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Home / Blog / The benefit rules for company vans explained

The benefit rules for company vans explained

19 November 13 | By: Jas Jhooty

van

What is a company van?

A van is a vehicle primarily built to carry goods or other loads which has a maximum laden weight of 3,500 kgs. This definition excludes Heavy Goods Vehicles. A company van is a van made available to an employee and which they do not own.

When is there a tax charge on a company van?

Employees pay tax on a company van if they or a member of their household/family makes significant private use of it. Insignificant private use is where the employee uses the van mainly for work journeys and the vast majority of private use is ordinary commuting.

Examples of insignificant private use

Insignificant use is meant to be very much the exception to normal use and has to be intermittent, and should only last for short periods on odd occasions in the year. HMRC have provided the following examples: -

  • Taking an old mattress to the tip a couple of times a year.
  • Regularly making a slight detour to purchase a newspaper at a local newsagent on the way to work.
  • Calling in at the dentist on the way home from work.

Examples of significant private use

  • Regularly taking the van to the local supermarket
  • Using the van for annual holidays
  • Using the van outside of work for social activities

These HMRC examples appear to be quite contradictory. Why should making an ordinary commuting journey and stopping at a local newsagent regularly to buy a newspaper be classified as being insignificant while going to the local supermarket on a similar ordinary commuting journey to purchase the same newspaper be classified as being significant?

Those of us who are cynical can only surmise that the only difference between the two events is purely from a HMRC compliance perspective. We know that HMRC compliance inspectors regularly check registration numbers of any vans they find parked in supermarket car parks and then perform a DVLA search to see who the van is registered to. If the registered keeper of the van is a company they go on to check whether or not any associated company van benefits have been declared on their employees’ P11Ds. If not an Employer Compliance Review is usually launched.

What are the taxable benefits arising?

There are two charges applicable relating to company vans deemed to be taxable because of significant private use. There is currently a £3000 benefit-in-kind charge relating to the company van itself and the £564 van fuel benefit charge for higher paid employees (over £8,500) and directors. Both of these charges can be reduced for availability and for any periods of shared use. The van benefit can be reduced by any private use contributions the employee may make but please note that the van fuel benefit remains an all-or-nothing charge (similar to the car fuel benefit). This means that for an employee to avoid the charge they must reimburse the full cost of all private fuel.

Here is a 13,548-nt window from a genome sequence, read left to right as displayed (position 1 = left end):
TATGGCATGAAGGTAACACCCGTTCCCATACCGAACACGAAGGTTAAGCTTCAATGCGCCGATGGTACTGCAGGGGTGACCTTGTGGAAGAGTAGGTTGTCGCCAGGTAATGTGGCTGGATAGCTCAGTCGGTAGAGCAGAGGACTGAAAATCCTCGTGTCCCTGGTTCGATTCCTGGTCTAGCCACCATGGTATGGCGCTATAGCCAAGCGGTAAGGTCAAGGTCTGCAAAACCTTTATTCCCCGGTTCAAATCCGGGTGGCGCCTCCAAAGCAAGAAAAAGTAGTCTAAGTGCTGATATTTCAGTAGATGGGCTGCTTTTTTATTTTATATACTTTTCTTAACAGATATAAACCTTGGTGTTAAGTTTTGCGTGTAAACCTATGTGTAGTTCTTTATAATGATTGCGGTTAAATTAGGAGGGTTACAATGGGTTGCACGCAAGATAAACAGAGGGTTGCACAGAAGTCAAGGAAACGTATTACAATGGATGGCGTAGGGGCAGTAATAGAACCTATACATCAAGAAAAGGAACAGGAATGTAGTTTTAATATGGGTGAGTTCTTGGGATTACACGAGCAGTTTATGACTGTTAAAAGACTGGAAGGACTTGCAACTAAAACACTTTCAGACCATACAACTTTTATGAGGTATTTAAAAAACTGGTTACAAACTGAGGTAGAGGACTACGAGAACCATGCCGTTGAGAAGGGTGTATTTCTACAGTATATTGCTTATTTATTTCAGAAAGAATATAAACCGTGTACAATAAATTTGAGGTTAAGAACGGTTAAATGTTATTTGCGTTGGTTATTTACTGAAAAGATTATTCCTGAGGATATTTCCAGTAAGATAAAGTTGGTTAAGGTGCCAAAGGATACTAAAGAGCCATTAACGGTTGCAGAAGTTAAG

What records should be kept?

If the employer and the employee want to avoid any benefit charges associated with company vans and/or company van fuel they must keep sufficient records to show that the van is mainly used for work journeys and ordinary commuting.

HMRC will want to see evidence of what steps the employer has taken to prevent significant private use. Employers are recommended to either include the relevant conditions in employment contracts related to the use of the company van or get company van drivers to sign a statement acknowledging the company policy on what is allowed and also detailing any disciplinary measures that will be taken if the employee fails to adhere to the policy.

Mileage records will also have to kept and the employer will have to be able to provide evidence of any days the van was shared or unavailable to the employee along with details of any private use contributions made by the employee.

How emTax can help

As experts in all areas of employment tax our consultants can review your current company van policies and associated records to ensure that they are up to scratch to fend off any HMRC queries. If they are found to be lacking we can advise on ways to make these policies audit-proof.

For more information about this or any other employment tax matter please do not hesitate to contact us.

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